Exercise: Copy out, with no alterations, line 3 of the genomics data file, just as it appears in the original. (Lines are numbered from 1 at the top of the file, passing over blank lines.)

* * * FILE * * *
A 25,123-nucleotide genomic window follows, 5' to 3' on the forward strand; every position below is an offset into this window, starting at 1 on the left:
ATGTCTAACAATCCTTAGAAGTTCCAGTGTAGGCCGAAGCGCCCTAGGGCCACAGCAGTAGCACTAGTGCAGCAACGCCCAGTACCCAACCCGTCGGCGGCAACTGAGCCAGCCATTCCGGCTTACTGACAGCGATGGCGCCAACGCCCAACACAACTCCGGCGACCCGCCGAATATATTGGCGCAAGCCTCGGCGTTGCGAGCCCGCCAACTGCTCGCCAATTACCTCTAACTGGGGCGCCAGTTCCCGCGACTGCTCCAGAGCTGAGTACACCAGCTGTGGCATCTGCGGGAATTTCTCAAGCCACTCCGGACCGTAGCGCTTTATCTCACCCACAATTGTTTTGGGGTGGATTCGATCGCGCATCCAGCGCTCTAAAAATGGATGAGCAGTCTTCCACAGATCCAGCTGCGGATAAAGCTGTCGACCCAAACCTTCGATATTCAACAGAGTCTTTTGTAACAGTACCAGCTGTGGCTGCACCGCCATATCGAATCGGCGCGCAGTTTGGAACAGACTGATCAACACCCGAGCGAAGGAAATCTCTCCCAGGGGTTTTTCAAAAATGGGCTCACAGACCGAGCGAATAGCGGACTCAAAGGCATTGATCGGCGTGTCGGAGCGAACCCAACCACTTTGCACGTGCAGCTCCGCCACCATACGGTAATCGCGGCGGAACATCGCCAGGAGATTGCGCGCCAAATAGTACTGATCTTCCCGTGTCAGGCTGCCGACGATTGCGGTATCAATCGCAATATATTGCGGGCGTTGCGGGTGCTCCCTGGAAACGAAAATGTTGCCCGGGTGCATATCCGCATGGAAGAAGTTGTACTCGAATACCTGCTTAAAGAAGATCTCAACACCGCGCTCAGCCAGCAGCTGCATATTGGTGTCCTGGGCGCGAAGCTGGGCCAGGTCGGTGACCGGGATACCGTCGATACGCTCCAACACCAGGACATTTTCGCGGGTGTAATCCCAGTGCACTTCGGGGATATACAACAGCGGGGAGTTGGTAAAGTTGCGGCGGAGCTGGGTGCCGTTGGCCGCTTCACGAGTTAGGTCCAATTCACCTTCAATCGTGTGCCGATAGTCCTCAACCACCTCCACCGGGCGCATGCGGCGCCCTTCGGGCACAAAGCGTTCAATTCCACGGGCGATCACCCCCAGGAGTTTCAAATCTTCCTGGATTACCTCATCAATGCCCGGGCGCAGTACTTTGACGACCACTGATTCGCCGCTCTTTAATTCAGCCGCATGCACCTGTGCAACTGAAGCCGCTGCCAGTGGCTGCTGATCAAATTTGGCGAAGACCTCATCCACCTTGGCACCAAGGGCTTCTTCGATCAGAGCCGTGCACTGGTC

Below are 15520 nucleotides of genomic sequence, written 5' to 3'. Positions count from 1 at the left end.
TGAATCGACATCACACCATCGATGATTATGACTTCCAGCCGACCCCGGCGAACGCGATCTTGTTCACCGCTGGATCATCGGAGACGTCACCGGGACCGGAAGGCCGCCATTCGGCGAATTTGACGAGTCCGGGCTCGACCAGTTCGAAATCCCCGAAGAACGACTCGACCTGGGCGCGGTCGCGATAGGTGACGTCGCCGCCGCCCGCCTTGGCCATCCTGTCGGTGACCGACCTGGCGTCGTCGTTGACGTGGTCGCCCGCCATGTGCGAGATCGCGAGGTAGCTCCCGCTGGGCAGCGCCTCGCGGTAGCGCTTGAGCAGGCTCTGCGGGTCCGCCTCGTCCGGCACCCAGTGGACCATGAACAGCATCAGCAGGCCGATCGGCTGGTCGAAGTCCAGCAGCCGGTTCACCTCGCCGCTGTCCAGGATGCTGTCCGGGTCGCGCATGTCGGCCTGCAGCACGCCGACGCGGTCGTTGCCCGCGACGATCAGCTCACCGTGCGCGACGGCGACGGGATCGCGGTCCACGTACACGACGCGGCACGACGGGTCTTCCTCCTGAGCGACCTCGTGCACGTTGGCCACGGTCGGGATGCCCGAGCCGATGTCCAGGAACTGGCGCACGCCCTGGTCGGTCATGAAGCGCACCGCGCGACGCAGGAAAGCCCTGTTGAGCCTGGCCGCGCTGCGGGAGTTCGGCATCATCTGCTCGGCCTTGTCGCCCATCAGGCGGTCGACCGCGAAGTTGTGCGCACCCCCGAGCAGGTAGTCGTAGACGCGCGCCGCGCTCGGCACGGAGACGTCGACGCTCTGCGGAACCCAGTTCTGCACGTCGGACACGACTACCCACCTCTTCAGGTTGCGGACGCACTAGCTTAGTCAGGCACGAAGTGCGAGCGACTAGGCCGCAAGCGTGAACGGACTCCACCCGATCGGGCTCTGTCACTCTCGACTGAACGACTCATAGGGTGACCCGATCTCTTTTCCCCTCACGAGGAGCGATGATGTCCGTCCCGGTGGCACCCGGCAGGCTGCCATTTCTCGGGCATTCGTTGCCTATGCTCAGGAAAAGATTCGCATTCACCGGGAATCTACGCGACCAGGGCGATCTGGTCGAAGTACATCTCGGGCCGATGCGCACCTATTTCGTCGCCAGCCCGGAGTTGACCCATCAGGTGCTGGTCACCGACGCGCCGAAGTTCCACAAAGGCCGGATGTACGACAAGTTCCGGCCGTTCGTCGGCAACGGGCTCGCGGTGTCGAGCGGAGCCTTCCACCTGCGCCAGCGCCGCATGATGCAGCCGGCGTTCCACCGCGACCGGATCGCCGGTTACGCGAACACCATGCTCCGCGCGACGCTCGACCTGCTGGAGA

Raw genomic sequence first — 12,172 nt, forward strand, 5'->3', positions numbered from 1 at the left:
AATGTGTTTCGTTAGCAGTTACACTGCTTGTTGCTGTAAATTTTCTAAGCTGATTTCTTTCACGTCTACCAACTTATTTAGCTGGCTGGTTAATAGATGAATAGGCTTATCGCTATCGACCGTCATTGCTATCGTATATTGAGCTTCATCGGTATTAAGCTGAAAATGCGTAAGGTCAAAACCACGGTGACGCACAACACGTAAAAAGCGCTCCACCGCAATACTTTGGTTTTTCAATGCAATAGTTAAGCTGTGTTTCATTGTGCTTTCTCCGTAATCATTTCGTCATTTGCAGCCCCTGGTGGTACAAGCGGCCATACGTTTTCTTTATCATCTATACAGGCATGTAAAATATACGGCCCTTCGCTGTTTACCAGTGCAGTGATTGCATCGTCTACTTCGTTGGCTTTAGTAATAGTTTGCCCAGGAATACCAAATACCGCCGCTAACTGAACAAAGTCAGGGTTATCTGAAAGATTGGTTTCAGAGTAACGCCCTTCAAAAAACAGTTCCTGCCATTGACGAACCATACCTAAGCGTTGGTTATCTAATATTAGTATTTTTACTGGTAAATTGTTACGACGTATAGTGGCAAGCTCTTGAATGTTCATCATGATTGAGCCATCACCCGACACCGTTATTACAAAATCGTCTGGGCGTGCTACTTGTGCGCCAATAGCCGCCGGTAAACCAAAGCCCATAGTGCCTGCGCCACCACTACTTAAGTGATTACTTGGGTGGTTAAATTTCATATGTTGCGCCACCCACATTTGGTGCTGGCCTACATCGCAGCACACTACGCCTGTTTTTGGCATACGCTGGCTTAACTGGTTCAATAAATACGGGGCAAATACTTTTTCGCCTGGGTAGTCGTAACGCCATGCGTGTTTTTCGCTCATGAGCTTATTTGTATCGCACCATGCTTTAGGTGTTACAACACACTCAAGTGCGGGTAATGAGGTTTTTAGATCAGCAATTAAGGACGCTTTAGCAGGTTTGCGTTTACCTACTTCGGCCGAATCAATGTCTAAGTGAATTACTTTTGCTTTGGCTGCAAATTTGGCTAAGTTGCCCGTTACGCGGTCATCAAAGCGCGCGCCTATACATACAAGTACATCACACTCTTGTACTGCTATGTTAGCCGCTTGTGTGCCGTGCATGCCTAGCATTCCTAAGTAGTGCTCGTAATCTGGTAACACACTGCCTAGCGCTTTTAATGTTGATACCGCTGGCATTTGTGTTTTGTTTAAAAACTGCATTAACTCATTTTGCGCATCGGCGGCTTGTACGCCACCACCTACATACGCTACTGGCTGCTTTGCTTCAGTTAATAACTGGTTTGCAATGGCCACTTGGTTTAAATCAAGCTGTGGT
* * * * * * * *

Below are 15520 nucleotides of genomic sequence, written 5' to 3'. Positions count from 1 at the left end.